Because CGCFinder predicted no CGC for this PUL, the gene cluster depicted below contains dbCAN2 and CGC signature predictions for all genes in the PUL, instead of a predicted CGC.


PUL ID

PUL0385

PubMed

20013800, Proteomics. 2010 Feb;10(3):541-54. doi: 10.1002/pmic.200900311.

Characterization method

ion trap liquid chromatography, mass spectrometry, target decoy database analysis, high performance anion exchange chromatography

Genomic accession number

NC_011898.1

Nucelotide position range

838275-864108

Substrate

cellulose

Loci

CCEL_RS03695-CCEL_RS03750

Species

Ruminiclostridium cellulolyticum/1521

Degradation or Biosynthesis

degradation

Cluster number

0

Gene name

Gene position

Gene type

Found by CGCFinder?

- 4758 - 6926 (+) CAZyme: GH48 No
- 7055 - 8437 (+) CAZyme: GH8 No
- 8522 - 10699 (+) CAZyme: GH9|CBM3 No
- 10792 - 13449 (+) CAZyme: CBM4|GH9|CBM30 No
- 13618 - 14310 (+) CDS No
- 14337 - 16550 (+) CAZyme: GH9|CBM3 No
- 16738 - 19011 (+) CAZyme: GH9|CBM3 No
- 19049 - 20323 (+) CAZyme: GH5_17 No
- 20413 - 21993 (+) CAZyme: GH9 No
- 22010 - 22126 (+) CDS No
- 22178 - 24190 (+) CAZyme: PL11_1|PL11 No
- 24230 - 25834 (+) CAZyme: GH5_1 No

PUL ID

PUL0385

PubMed

20013800, Proteomics. 2010 Feb;10(3):541-54. doi: 10.1002/pmic.200900311.

Title

Modulation of cellulosome composition in Clostridium cellulolyticum: adaptation to the polysaccharide environment revealed by proteomic and carbohydrate-active enzyme analyses.

Author

Blouzard JC, Coutinho PM, Fierobe HP, Henrissat B, Lignon S, Tardif C, Pages S, de Philip P

Abstract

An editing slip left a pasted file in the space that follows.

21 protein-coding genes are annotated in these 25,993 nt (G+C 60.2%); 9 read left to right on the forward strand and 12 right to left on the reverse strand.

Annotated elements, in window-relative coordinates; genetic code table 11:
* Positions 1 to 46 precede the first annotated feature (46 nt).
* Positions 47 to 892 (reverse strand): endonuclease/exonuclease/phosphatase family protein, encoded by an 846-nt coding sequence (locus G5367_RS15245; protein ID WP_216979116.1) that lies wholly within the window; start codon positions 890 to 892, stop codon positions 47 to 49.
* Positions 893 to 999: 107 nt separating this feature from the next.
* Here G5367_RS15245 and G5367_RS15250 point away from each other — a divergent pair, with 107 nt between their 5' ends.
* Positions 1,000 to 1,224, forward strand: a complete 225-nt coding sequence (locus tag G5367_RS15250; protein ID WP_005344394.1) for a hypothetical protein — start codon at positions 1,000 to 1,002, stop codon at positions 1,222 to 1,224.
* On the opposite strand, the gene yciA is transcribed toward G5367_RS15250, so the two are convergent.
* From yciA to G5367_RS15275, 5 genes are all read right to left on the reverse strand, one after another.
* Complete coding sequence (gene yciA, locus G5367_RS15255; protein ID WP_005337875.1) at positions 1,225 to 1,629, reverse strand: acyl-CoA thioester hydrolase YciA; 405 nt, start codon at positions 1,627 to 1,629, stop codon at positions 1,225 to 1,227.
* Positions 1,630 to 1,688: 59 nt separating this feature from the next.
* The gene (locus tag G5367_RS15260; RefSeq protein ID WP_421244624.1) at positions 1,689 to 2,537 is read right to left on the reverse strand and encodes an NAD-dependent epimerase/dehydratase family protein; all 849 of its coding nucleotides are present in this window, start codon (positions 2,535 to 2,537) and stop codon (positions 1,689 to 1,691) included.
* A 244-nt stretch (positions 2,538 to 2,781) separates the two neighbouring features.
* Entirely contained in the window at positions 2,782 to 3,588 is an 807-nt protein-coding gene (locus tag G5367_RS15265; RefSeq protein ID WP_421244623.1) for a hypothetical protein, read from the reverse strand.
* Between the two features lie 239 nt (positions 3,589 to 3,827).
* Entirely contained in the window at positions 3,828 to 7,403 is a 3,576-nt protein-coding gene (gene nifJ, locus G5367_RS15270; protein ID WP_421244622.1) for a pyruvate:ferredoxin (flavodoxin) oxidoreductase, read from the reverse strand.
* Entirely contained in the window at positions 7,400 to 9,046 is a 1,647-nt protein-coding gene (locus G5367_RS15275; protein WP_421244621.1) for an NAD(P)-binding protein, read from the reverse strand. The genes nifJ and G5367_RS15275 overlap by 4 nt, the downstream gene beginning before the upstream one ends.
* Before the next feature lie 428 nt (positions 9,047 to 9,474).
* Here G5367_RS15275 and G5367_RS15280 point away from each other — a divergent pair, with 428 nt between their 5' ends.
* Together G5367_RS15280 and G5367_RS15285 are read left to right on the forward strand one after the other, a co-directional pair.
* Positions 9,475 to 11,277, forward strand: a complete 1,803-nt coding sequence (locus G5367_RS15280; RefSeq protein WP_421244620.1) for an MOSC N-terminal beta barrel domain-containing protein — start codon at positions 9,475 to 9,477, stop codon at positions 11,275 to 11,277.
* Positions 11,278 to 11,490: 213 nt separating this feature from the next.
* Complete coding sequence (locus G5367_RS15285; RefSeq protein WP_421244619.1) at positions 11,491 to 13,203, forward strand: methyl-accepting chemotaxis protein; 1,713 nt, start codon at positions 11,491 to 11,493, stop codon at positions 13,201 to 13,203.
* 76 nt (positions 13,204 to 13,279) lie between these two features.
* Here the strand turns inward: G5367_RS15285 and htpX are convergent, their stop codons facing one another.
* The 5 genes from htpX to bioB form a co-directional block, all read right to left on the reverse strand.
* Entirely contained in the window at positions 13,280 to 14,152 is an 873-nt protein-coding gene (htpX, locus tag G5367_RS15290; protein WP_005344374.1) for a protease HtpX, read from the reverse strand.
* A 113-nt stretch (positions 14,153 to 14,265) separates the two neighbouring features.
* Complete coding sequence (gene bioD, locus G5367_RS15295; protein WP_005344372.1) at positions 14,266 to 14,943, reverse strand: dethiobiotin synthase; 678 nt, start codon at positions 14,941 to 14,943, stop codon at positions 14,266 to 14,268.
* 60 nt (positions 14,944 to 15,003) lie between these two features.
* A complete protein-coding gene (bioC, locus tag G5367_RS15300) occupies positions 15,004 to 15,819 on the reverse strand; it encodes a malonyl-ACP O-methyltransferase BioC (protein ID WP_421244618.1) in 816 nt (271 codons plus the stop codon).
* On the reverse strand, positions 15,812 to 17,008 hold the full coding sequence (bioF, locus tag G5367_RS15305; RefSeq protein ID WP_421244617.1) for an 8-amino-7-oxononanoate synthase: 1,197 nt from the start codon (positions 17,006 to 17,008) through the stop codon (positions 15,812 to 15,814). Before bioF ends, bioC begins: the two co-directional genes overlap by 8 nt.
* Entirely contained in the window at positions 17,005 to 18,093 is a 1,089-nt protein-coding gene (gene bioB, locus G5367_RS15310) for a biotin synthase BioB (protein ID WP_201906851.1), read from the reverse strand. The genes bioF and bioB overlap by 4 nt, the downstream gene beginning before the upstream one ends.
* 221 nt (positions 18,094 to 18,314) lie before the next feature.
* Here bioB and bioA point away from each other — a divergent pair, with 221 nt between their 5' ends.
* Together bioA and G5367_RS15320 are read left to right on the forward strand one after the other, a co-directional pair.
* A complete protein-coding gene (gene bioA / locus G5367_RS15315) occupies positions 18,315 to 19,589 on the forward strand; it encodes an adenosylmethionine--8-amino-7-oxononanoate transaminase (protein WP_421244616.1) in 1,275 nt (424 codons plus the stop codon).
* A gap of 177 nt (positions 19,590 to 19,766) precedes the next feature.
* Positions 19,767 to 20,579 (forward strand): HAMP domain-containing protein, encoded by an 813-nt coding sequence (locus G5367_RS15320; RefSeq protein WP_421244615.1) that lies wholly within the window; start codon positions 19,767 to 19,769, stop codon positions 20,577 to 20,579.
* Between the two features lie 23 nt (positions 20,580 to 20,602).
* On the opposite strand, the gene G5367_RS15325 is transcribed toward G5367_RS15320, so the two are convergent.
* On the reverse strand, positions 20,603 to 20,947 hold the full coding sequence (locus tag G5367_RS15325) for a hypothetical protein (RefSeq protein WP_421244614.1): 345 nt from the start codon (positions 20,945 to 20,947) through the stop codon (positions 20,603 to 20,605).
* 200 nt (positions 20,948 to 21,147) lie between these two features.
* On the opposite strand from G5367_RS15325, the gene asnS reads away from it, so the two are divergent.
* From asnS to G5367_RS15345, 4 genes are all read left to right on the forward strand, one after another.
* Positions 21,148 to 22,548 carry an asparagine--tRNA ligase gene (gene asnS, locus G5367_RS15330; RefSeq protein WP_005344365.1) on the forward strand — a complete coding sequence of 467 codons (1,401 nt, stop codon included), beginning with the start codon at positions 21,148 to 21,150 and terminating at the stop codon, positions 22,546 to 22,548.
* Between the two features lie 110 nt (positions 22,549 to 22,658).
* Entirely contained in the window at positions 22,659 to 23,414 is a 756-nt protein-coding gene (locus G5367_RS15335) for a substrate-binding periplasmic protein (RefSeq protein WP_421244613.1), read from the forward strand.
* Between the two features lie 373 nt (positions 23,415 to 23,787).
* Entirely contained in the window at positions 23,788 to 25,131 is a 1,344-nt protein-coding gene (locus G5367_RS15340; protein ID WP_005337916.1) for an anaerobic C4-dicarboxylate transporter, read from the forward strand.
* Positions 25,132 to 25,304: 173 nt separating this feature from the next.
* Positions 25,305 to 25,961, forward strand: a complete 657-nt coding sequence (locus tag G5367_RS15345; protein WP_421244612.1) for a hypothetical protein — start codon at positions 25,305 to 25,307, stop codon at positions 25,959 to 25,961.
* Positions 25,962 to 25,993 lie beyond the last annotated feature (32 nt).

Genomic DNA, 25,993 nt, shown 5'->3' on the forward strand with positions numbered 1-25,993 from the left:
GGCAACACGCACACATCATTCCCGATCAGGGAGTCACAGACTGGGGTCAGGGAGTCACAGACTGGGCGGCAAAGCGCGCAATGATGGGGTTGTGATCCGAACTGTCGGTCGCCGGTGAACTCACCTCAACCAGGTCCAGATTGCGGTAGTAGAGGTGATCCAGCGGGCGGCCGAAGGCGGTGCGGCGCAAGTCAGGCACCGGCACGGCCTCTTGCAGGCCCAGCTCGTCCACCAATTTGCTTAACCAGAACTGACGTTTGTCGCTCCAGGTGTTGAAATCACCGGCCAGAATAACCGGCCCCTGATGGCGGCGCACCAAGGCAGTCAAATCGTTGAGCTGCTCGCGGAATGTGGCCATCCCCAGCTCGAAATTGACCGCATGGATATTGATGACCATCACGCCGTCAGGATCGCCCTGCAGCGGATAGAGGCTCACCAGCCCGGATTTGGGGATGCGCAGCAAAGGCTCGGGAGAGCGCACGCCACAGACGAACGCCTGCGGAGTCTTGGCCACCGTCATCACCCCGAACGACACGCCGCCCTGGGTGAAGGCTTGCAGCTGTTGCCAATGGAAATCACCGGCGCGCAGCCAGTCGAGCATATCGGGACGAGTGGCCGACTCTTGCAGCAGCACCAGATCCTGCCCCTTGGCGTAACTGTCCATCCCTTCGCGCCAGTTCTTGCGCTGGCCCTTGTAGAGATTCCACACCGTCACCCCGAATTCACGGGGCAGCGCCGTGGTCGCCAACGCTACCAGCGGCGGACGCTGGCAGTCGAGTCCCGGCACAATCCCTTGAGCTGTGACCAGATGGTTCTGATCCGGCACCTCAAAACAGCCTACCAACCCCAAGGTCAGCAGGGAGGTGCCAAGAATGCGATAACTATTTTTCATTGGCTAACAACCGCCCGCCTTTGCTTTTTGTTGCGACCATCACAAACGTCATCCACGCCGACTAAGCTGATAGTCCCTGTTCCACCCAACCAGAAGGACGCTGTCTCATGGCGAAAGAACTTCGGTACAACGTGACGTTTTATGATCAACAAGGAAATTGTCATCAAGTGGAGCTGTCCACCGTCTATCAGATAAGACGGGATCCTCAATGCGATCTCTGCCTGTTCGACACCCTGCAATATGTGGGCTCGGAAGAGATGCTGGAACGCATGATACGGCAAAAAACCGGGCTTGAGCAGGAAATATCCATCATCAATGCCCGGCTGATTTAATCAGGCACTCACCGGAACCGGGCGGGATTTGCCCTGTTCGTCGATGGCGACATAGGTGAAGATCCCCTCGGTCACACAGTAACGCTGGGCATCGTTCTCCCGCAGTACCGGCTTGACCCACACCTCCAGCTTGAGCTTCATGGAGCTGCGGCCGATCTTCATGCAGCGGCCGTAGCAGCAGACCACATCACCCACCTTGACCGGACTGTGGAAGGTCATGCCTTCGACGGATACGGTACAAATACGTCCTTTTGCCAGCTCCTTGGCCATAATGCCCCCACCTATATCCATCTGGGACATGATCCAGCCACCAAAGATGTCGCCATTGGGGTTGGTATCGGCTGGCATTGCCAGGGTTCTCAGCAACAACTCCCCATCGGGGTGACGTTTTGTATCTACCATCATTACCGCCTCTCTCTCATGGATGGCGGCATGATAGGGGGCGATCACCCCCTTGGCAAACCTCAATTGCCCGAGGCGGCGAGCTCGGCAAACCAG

Clostridium cellulolyticum is a model mesophilic anaerobic bacterium that efficiently degrades plant cell walls. The recent genome release offers the opportunity to analyse its complete degradation system. A total of 148 putative carbohydrate-active enzymes were identified, and their modular structures and activities were predicted. Among them, 62 dockerin-containing proteins bear catalytic modules from numerous carbohydrate-active enzymes' families and whose diversity reflects the chemical and structural complexity of the plant carbohydrate. The composition of the cellulosomes produced by C. cellulolyticum upon growth on different substrates (cellulose, xylan, and wheat straw) was investigated by LC MS/MS. The majority of the proteins encoded by the cip-cel operon, essential for cellulose degradation, were detected in all cellulosome preparations. In the presence of wheat straw, the natural and most complex of the substrates studied, additional proteins predicted to be involved in hemicellulose degradation were produced. A 32-kb gene cluster encodes the majority of these proteins, all harbouring carbohydrate-binding module 6 or carbohydrate-binding module 22 xylan-binding modules along dockerins. This newly identified xyl-doc gene cluster, specialised in hemicellulose degradation, comes in addition of the cip-cel operon for plant cell wall degradation. Hydrolysis efficiencies determined on the different substrates corroborates the finding that cellulosome composition is adapted to the growth substrate.